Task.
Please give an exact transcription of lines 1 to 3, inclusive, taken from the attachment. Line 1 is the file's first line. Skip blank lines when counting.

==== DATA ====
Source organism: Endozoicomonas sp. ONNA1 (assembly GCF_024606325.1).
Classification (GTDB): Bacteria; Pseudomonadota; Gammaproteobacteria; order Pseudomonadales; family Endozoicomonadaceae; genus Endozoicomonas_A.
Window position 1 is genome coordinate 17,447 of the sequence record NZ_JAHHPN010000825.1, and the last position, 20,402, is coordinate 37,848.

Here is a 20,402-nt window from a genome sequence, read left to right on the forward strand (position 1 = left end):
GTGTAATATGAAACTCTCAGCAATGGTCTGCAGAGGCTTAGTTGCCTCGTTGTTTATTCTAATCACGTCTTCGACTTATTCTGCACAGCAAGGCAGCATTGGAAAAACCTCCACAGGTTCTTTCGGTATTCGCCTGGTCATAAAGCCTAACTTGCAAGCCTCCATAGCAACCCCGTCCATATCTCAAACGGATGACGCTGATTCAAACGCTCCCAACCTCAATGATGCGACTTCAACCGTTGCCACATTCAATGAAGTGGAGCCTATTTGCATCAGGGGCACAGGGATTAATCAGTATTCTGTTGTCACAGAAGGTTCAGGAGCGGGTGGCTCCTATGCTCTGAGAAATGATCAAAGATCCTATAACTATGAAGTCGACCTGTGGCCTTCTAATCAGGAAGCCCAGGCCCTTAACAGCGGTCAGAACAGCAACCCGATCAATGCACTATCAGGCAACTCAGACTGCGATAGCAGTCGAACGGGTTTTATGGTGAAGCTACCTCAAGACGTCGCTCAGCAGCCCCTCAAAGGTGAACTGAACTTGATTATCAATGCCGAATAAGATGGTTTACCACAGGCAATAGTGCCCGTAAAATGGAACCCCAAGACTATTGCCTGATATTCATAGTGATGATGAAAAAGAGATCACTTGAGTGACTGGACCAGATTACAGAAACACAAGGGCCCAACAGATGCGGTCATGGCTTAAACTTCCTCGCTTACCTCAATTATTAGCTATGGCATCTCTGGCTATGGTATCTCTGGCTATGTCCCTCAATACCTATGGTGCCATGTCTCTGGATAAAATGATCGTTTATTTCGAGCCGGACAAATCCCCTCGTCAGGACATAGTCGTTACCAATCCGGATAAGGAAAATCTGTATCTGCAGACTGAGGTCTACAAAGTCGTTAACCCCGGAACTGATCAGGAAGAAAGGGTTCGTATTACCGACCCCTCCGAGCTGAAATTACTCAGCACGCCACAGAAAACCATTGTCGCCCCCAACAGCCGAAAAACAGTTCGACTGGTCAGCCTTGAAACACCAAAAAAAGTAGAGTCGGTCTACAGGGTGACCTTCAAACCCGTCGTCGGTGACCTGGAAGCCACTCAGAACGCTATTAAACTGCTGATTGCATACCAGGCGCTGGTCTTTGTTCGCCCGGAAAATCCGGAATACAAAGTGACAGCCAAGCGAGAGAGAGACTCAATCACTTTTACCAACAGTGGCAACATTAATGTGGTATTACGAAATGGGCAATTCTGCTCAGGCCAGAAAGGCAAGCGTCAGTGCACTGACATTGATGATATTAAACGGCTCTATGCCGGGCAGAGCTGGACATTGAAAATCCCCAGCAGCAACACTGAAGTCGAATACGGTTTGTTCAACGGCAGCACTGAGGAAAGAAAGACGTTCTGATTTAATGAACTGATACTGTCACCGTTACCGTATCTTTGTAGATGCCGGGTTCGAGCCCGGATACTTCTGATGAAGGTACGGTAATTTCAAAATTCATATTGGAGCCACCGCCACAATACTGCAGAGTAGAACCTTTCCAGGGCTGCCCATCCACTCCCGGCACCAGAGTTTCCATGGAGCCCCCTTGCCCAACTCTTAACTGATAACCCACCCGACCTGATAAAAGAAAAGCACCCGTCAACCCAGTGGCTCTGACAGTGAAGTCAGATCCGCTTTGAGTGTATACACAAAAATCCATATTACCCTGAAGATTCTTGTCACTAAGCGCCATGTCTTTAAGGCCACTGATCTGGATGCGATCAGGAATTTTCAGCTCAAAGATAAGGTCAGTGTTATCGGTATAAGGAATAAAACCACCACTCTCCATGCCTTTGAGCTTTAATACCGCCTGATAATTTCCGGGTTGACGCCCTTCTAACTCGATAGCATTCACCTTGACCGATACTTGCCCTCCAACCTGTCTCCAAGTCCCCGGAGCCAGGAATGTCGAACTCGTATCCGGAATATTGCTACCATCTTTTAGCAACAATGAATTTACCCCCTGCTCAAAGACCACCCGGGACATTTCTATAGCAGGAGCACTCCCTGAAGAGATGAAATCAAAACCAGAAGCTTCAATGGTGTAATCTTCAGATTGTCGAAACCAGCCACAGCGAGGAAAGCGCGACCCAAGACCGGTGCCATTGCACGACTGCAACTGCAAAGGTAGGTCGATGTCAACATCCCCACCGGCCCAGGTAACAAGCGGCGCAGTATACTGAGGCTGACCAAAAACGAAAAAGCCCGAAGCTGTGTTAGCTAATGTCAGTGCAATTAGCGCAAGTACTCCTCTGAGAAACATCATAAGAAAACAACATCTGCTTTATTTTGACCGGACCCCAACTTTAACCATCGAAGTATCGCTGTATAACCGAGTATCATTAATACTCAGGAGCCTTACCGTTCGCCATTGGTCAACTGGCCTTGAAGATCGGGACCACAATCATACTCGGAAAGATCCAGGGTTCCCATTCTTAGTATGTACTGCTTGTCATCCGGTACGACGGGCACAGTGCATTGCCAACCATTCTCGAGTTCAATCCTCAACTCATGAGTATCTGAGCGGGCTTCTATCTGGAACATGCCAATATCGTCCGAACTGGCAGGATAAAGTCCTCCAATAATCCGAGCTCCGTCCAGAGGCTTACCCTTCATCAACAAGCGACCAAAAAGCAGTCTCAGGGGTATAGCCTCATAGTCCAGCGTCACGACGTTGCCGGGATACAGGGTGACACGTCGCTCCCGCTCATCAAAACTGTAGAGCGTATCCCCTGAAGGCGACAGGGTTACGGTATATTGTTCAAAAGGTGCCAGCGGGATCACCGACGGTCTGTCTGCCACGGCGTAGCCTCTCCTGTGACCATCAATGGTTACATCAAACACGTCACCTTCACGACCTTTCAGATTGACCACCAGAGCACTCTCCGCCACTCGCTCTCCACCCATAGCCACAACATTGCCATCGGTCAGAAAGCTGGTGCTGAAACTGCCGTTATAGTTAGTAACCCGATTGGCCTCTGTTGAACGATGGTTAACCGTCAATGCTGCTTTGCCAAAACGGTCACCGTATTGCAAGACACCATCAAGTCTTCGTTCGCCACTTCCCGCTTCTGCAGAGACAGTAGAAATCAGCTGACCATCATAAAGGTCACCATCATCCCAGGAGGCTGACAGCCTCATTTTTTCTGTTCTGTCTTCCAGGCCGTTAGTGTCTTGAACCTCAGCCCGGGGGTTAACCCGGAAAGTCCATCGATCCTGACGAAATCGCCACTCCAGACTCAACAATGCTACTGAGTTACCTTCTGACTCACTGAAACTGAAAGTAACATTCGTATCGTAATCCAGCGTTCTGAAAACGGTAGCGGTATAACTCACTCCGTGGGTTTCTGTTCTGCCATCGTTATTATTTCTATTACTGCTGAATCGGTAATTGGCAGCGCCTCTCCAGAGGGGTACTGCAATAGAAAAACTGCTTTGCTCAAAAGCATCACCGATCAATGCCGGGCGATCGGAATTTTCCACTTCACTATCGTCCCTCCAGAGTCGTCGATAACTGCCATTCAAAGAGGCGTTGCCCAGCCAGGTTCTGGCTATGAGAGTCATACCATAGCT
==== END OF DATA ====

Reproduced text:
Source organism: Endozoicomonas sp. ONNA1 (assembly GCF_024606325.1).
Classification (GTDB): Bacteria; Pseudomonadota; Gammaproteobacteria; order Pseudomonadales; family Endozoicomonadaceae; genus Endozoicomonas_A.
Window position 1 is genome coordinate 17,447 of the sequence record NZ_JAHHPN010000825.1, and the last position, 20,402, is coordinate 37,848.